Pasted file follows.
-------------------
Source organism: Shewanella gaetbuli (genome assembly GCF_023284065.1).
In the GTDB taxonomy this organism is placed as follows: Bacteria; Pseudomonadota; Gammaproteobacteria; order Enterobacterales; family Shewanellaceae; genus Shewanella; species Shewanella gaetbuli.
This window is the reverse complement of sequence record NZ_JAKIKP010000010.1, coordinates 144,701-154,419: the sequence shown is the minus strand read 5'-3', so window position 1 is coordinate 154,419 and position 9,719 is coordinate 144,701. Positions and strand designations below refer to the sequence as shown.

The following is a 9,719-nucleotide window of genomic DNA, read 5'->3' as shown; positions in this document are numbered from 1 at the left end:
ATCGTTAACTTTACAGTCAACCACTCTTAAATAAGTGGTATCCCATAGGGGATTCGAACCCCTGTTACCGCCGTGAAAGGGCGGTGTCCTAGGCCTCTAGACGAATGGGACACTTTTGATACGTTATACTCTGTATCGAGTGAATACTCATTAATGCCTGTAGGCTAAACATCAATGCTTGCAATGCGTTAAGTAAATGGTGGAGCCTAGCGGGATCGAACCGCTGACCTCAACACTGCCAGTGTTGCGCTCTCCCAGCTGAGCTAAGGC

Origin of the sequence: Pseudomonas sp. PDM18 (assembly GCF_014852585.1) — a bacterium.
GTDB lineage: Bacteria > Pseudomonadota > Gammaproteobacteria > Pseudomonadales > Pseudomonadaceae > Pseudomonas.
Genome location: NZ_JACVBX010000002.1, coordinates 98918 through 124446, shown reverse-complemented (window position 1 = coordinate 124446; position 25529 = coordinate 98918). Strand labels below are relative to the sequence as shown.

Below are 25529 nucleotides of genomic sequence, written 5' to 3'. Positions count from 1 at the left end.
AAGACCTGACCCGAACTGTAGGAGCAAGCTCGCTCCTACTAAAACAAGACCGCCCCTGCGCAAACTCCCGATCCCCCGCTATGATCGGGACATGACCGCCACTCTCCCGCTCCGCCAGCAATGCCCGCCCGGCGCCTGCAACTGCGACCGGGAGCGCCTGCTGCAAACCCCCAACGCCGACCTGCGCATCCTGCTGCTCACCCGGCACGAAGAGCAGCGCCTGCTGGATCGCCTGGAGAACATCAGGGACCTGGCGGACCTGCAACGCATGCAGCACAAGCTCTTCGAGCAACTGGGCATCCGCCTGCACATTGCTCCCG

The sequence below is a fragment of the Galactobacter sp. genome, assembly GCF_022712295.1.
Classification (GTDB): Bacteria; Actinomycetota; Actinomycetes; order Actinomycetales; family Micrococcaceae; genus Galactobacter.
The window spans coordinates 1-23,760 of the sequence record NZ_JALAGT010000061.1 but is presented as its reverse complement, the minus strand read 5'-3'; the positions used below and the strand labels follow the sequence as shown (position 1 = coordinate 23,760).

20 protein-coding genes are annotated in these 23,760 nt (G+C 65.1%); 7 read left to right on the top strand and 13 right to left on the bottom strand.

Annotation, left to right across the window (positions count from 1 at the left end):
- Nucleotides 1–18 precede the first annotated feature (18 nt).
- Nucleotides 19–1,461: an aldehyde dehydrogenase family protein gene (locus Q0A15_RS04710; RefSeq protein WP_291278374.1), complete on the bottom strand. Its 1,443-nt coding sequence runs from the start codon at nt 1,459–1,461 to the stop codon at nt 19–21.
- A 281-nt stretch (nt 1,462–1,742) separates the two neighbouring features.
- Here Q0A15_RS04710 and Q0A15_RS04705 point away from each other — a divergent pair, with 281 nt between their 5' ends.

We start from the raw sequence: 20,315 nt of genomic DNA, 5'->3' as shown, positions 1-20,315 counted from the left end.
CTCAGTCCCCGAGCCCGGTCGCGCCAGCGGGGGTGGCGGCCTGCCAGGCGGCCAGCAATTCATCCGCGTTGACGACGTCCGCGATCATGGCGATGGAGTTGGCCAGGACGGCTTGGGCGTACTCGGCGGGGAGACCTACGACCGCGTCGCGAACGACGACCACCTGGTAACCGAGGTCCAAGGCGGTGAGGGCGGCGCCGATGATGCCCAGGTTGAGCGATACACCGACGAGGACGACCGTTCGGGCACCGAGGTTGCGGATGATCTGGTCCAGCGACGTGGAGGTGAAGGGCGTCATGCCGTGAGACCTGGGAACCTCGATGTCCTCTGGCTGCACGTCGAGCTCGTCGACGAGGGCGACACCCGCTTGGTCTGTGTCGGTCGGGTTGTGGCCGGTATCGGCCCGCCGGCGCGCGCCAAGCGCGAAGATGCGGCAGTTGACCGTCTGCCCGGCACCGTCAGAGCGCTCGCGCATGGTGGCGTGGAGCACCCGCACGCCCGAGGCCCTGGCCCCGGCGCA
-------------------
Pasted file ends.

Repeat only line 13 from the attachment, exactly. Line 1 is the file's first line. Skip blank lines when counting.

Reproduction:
The window spans coordinates 1-23,760 of the sequence record NZ_JALAGT010000061.1 but is presented as its reverse complement, the minus strand read 5'-3'; the positions used below and the strand labels follow the sequence as shown (position 1 = coordinate 23,760).